To say Pat and Patsy Thackery have an affinity for downtown Urbana would be an understatement. The couple not only reside within a stone’s throw of the Monument Square District, but they’re responsible for bringing a piece of Tuscany to the downtown area through their Café Paradiso Italian restaurant and helping to revive one of the most iconic businesses in all Champaign County – Carmazzi’s General Store.
From 11 a.m. to 6 p.m. on June 3, the Thackerys will hold a grand opening ceremony for their newest business – The Studio & Fine Arts Gallery – a venture aimed at helping local artists make a name for themselves while attracting new visitors to the downtown area.
“We wanted to come up with something that would help the economic growth and development of downtown,” said Mr. Thackery, who also serves on Urbana City Council. “Patsy and I got together and remarked how the city didn’t have an art gallery other than Mike Major’s studio that’s open on a regular basis and no place offering fine art lessons.”
Thackery added that since he is “all the time looking into ridiculous things” to scratch his entrepreneurship itch or what he calls “a disease for which there is no cure,” he decided to latch onto the couple’s idea for a studio/gallery and run with it.
Located at 119 Scioto St., the former site of World Wide Logistics Solutions, The Studio & Fine Arts Gallery will operate more like a “co-op,” instead of the Thackerys calling all the shots.
“It’s really not our gallery,” Thackery said. “It’s really the artists’ business. They will be staffing it, while as the landlord, I will simply be taking commission on each sale. I won’t, however, be charging a monthly rent for any gallery space.”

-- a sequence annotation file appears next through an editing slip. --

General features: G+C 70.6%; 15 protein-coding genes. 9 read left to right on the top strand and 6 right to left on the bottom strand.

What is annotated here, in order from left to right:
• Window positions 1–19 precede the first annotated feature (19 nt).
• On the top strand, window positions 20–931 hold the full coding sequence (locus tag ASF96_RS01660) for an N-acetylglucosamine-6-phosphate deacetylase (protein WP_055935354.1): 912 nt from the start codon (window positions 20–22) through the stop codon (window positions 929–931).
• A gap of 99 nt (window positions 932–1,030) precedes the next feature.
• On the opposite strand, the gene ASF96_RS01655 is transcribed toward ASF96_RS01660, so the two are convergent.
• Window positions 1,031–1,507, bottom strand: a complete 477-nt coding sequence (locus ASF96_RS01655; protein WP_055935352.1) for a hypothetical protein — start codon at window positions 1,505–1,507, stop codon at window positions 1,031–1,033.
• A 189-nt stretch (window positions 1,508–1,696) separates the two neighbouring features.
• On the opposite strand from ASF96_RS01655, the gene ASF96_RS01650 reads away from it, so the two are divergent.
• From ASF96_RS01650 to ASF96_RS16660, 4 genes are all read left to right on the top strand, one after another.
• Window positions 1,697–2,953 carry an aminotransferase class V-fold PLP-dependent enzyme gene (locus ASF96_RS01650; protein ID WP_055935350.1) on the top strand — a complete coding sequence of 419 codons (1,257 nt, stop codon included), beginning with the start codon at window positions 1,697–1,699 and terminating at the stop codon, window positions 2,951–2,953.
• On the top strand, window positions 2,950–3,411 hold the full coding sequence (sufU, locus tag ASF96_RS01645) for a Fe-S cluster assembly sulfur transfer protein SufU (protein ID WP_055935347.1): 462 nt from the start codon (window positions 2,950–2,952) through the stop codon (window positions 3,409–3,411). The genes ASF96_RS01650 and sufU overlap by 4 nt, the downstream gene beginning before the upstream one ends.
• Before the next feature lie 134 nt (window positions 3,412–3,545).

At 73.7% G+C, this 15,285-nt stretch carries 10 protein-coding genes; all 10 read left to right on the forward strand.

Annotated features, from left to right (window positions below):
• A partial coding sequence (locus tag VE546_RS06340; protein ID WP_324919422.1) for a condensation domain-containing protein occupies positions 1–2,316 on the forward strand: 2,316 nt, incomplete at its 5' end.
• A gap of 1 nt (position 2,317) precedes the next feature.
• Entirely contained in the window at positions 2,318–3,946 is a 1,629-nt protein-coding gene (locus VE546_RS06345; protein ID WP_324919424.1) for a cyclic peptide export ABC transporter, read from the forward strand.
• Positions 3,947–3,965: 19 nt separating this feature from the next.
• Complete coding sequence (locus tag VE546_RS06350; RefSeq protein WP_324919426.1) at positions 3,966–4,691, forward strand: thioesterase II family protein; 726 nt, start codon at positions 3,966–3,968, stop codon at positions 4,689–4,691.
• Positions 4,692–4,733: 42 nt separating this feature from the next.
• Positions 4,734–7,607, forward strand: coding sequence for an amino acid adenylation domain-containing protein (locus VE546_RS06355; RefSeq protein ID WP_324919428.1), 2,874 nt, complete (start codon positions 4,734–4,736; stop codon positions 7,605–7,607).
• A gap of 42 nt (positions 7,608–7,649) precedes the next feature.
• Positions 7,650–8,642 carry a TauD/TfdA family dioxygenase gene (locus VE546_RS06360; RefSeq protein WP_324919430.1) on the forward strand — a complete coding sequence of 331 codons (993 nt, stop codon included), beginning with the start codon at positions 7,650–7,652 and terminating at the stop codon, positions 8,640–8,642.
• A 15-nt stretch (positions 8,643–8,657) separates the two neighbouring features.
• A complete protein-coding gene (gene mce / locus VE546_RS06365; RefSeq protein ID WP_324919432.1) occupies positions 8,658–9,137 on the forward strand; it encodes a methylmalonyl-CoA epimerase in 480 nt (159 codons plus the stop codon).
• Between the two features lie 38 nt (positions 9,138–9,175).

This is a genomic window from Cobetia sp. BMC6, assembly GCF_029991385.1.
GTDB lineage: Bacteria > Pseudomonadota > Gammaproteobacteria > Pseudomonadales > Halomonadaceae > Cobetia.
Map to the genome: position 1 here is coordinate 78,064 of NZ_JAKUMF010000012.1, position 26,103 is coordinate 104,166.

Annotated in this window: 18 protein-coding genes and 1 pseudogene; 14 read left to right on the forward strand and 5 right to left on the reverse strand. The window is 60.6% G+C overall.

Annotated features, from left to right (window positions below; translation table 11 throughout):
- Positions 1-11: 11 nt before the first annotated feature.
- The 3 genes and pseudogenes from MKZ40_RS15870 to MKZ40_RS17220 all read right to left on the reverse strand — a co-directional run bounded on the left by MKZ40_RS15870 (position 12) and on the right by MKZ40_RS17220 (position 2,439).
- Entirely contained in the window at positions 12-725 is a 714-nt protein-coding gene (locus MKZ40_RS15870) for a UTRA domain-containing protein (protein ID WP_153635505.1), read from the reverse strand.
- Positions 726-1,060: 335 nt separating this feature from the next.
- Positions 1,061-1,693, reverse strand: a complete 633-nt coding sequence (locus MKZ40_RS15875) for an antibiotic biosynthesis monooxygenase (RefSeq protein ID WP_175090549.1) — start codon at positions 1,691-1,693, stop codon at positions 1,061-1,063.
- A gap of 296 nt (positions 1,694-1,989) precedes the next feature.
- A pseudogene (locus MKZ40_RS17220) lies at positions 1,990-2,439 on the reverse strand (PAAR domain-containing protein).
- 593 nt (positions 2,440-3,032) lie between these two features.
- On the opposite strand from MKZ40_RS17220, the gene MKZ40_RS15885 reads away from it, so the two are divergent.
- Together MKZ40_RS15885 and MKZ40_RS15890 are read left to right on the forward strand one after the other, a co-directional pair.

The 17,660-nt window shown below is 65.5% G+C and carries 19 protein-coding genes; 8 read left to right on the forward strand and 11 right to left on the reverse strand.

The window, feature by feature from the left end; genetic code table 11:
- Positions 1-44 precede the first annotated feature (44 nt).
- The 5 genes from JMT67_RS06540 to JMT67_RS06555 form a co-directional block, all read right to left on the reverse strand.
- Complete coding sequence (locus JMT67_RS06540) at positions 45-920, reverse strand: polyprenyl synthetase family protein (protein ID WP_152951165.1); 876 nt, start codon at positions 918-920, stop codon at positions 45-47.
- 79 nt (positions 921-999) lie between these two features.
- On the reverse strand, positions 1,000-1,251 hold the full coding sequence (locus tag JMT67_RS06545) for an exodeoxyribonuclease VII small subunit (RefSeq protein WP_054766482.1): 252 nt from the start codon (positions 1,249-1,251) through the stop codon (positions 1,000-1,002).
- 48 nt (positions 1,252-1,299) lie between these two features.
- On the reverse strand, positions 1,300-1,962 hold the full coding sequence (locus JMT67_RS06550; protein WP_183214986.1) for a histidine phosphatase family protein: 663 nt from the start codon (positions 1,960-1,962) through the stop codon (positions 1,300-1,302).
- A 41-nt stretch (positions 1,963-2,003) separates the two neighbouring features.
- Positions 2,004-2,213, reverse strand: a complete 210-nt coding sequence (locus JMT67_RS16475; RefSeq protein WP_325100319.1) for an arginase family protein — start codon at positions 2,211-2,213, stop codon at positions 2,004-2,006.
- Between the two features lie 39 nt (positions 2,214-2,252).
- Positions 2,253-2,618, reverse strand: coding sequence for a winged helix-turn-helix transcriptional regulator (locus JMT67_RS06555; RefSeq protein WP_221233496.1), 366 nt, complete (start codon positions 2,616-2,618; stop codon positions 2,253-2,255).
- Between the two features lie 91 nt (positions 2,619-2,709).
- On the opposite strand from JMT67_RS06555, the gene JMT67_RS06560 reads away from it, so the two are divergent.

Considering this isn’t the couple’s first rodeo when it comes to operating a business, Thackery said during the planning stages, he decided in order to do it right, he needed to put together a management team. Led by Thackery, the team includes fellow businessman Rich Colvin and local artist Debbie Loffing.
“We are going to kind of oversee it and make sure it’s being done the way the community needs it to be done,” Thackery said.
As the name suggests, The Studio & Fine Arts Gallery features a place for individuals to test out their artistic abilities and also a place for artists to showcase and sell their works of art.
“What we are doing here more than anything else is we are trying to get the young artist, or an artist who is trying to get into the business, the place and facilities to do that,” Thackery said. “Nothing would make me happier than somebody comes in here, starts selling some art, makes a name for him or herself, and they end up opening their own studio or business some place else.”
He added everything featured in the gallery will be juried to “keep a certain quality of art on display.”
Currently, 13 artists have joined the business and will either be selling art, teaching classes or doing both.
The artists, Thackery said, are skilled in a variety of mediums, including clay, ceramics, photography, leaded glass, stained glass jewelry, etc.
While the front half of the building is the gallery, the back half features two working studios – one for clay and ceramics and the other for classes where a soldering iron may be the tool of choice for creations like stained glass jewelry.
To give the public a chance to test their artistic skills or learn a new hobby, the co-op of artists will use the studios to teach a variety of classes. Each class will have a set fee based on various factors, such as materials used.
“We are going to focus on kid classes this summer to give the youth something to do while school is out,” Thackery said.
For information on classes, call 937-652-2787, visit The Studio & Fine Arts Gallery on Facebook, or stop by the business during normal business hours (11 a.m. to 4 p.m. on Thursday and Friday, and 11 a.m. to 6 p.m. on Saturday).
Joshua Keeran may be reached at 937-508-2304 or on Twitter @UDCKeeran.
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